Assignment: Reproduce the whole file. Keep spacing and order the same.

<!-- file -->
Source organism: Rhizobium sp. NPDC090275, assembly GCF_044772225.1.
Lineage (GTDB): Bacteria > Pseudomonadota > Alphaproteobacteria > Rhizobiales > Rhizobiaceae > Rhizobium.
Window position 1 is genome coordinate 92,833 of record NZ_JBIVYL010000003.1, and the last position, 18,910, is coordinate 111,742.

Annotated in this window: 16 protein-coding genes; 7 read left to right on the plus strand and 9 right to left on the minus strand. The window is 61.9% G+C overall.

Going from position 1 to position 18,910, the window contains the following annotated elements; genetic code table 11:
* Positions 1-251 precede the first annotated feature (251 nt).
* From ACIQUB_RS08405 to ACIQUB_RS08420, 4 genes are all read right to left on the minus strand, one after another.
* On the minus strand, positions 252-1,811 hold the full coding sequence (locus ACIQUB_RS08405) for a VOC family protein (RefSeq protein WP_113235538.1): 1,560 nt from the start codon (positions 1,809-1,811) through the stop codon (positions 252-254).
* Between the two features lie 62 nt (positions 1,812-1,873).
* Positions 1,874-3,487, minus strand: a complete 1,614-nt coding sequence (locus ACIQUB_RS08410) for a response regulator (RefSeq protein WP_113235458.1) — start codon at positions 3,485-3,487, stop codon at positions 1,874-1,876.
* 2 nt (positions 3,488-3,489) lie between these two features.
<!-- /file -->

Source organism: Rhizobium sp. NPDC090275, assembly GCF_044772225.1.
Lineage (GTDB): Bacteria > Pseudomonadota > Alphaproteobacteria > Rhizobiales > Rhizobiaceae > Rhizobium.
Window position 1 is genome coordinate 92,833 of record NZ_JBIVYL010000003.1, and the last position, 18,910, is coordinate 111,742.

Annotated in this window: 16 protein-coding genes; 7 read left to right on the plus strand and 9 right to left on the minus strand. The window is 61.9% G+C overall.

Going from position 1 to position 18,910, the window contains the following annotated elements; genetic code table 11:
* Positions 1-251 precede the first annotated feature (251 nt).
* From ACIQUB_RS08405 to ACIQUB_RS08420, 4 genes are all read right to left on the minus strand, one after another.
* On the minus strand, positions 252-1,811 hold the full coding sequence (locus ACIQUB_RS08405) for a VOC family protein (RefSeq protein WP_113235538.1): 1,560 nt from the start codon (positions 1,809-1,811) through the stop codon (positions 252-254).
* Between the two features lie 62 nt (positions 1,812-1,873).
* Positions 1,874-3,487, minus strand: a complete 1,614-nt coding sequence (locus ACIQUB_RS08410) for a response regulator (RefSeq protein WP_113235458.1) — start codon at positions 3,485-3,487, stop codon at positions 1,874-1,876.
* 2 nt (positions 3,488-3,489) lie between these two features.